Sure seems video-card related on the surface, but let's keep digging and cracking. Mobo is a possibility, but IMO a greater probability of failure (however intermittent) lies in RAM, and PSU. 18 months ago (june 2017) I built a home ESXi box around a Ryzen 5 1600, Asus Prime X370-PRO, and 64GB (4x 16GB) G.Skill Fortis (AMD-compatible
looks just like Aegis from G.Skill today) DDR4-2400. The doubled RAM over my Sandy/Ivy Bridge Xeons was letting me combine two hosts into one. It's a 64GB RAM kit, and all four sticks truly have sequential serial numbers. The only Newegg review for that kit is by me, and I praised it for passing Memtest with zero errors.
That's no longer the case. Depending on speeds and DIMM combinations, it's almost impossible to get any pair of the 4 DIMMs to pass MemTest, even at stock 2133. I even tried one run at 1866 and still errors. Thousands of errors. It may be rare, but RAM can go bad. Since this all unfurled about a month ago (by that I mean instability became intolerable over the past 18 months, leading to testing and parts-swapping), I swapped over Mushkin DDR4-2400 (32GB, 16x2) into the host and it passes MemTest and has been stable. I moved the G.Skill (32GB, 16x2 at a time) into my main Windows PC (also Ryzen 5 1600, with the similar Asus ROG Strix X370-F). Only one combination of the 4 DIMMs from the 64GB kit, consisting of 32GB (16x2) will pass MemTest in this alternate motherboard.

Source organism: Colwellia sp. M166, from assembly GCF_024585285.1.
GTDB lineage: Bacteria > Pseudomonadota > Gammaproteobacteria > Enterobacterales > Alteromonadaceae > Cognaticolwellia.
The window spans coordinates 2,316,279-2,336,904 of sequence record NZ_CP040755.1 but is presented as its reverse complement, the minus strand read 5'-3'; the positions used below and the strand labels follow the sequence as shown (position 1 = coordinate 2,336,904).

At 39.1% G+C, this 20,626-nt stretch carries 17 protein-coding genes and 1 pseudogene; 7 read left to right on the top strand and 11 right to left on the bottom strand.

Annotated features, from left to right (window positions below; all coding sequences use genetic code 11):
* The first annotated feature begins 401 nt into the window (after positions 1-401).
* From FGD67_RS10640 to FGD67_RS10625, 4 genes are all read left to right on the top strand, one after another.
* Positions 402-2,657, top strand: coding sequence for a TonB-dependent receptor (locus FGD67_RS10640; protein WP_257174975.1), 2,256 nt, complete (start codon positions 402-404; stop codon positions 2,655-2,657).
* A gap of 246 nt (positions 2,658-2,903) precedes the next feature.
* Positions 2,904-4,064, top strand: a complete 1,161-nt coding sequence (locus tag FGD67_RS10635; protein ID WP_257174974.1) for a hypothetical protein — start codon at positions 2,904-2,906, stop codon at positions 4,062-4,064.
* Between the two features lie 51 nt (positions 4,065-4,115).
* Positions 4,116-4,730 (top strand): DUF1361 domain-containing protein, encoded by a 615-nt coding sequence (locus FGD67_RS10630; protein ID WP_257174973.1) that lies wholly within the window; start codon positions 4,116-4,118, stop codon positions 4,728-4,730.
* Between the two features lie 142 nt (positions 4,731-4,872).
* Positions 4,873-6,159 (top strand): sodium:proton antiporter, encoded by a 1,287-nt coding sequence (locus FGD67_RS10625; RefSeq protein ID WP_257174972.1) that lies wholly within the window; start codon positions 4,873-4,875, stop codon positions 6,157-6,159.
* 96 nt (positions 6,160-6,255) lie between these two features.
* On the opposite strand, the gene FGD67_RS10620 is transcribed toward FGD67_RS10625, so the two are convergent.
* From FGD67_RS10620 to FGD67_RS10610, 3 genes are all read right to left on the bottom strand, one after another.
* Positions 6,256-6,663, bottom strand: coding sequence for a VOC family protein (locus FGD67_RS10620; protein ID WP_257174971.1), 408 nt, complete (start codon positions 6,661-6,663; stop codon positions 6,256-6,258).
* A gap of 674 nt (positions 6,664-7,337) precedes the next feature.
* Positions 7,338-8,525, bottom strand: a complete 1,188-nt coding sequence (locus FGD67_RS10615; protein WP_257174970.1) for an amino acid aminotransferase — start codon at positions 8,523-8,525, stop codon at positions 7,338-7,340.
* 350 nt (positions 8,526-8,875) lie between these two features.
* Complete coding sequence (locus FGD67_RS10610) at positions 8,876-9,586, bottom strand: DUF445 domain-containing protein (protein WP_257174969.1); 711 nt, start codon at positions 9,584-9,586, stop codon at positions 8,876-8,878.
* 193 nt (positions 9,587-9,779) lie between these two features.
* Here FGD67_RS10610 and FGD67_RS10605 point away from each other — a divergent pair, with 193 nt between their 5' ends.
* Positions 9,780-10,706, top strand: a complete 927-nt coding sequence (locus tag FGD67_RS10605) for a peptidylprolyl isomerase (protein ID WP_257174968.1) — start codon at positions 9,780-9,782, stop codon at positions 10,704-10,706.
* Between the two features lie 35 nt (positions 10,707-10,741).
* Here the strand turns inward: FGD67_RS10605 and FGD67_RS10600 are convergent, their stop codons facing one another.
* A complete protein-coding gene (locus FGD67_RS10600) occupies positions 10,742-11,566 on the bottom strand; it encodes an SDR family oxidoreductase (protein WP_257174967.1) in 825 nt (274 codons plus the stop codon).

Since I just cut the host's RAM in half, I added a NUC7i7BNH (Baby Lake) with 32GB of G.Skill SO-DIMMs (16x2) to my vSphere. This was also MemTested in 2017 when assembled, and again in 2018 when it (probably a different unit) came back from RMA. Now it won't pass MemTest either, although there haven't been any ESXi PSODs like the Ryzen host had monthly-to-daily with G.Skill RAM.
TL;DR - always re-test memory even if it already checked out, when dealing with instability. Especially if that RAM is G.Skill. That's 6 DDR4-2400 DIMMs (two of them SO-DIMMs) that were fine 1 year and a half ago, and no longer are.
Be careful on inserting this (or any G34 chip) into the socket. Once you pull that restraining lever, it is either a good install or a piece of silicon jewelry.